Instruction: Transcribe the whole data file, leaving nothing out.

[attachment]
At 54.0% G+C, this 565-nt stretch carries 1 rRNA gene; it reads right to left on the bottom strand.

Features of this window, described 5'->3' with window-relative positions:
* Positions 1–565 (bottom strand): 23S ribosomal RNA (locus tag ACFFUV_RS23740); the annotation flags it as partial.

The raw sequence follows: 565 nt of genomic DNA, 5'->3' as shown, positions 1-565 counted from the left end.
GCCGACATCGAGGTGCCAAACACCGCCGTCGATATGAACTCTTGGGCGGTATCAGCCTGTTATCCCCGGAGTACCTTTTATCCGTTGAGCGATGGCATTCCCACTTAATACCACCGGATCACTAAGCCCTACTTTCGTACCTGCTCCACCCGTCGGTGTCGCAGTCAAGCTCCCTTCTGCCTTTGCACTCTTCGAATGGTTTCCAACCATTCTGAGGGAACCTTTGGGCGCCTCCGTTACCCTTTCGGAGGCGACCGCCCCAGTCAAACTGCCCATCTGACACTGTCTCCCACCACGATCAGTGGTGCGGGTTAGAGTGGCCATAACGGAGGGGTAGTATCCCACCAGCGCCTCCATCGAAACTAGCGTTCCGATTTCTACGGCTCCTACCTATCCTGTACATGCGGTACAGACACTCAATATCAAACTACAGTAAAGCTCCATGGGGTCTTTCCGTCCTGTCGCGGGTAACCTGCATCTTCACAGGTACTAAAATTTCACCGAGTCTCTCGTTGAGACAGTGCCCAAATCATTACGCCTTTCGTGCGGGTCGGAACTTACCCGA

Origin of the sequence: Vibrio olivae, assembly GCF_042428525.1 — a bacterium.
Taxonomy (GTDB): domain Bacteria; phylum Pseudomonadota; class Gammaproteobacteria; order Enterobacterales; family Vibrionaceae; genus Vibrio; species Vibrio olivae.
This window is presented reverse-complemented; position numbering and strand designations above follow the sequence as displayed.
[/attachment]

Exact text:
At 54.0% G+C, this 565-nt stretch carries 1 rRNA gene; it reads right to left on the bottom strand.

Features of this window, described 5'->3' with window-relative positions:
* Positions 1–565 (bottom strand): 23S ribosomal RNA (locus tag ACFFUV_RS23740); the annotation flags it as partial.

The raw sequence follows: 565 nt of genomic DNA, 5'->3' as shown, positions 1-565 counted from the left end.
GCCGACATCGAGGTGCCAAACACCGCCGTCGATATGAACTCTTGGGCGGTATCAGCCTGTTATCCCCGGAGTACCTTTTATCCGTTGAGCGATGGCATTCCCACTTAATACCACCGGATCACTAAGCCCTACTTTCGTACCTGCTCCACCCGTCGGTGTCGCAGTCAAGCTCCCTTCTGCCTTTGCACTCTTCGAATGGTTTCCAACCATTCTGAGGGAACCTTTGGGCGCCTCCGTTACCCTTTCGGAGGCGACCGCCCCAGTCAAACTGCCCATCTGACACTGTCTCCCACCACGATCAGTGGTGCGGGTTAGAGTGGCCATAACGGAGGGGTAGTATCCCACCAGCGCCTCCATCGAAACTAGCGTTCCGATTTCTACGGCTCCTACCTATCCTGTACATGCGGTACAGACACTCAATATCAAACTACAGTAAAGCTCCATGGGGTCTTTCCGTCCTGTCGCGGGTAACCTGCATCTTCACAGGTACTAAAATTTCACCGAGTCTCTCGTTGAGACAGTGCCCAAATCATTACGCCTTTCGTGCGGGTCGGAACTTACCCGA

Origin of the sequence: Vibrio olivae, assembly GCF_042428525.1 — a bacterium.
Taxonomy (GTDB): domain Bacteria; phylum Pseudomonadota; class Gammaproteobacteria; order Enterobacterales; family Vibrionaceae; genus Vibrio; species Vibrio olivae.
This window is presented reverse-complemented; position numbering and strand designations above follow the sequence as displayed.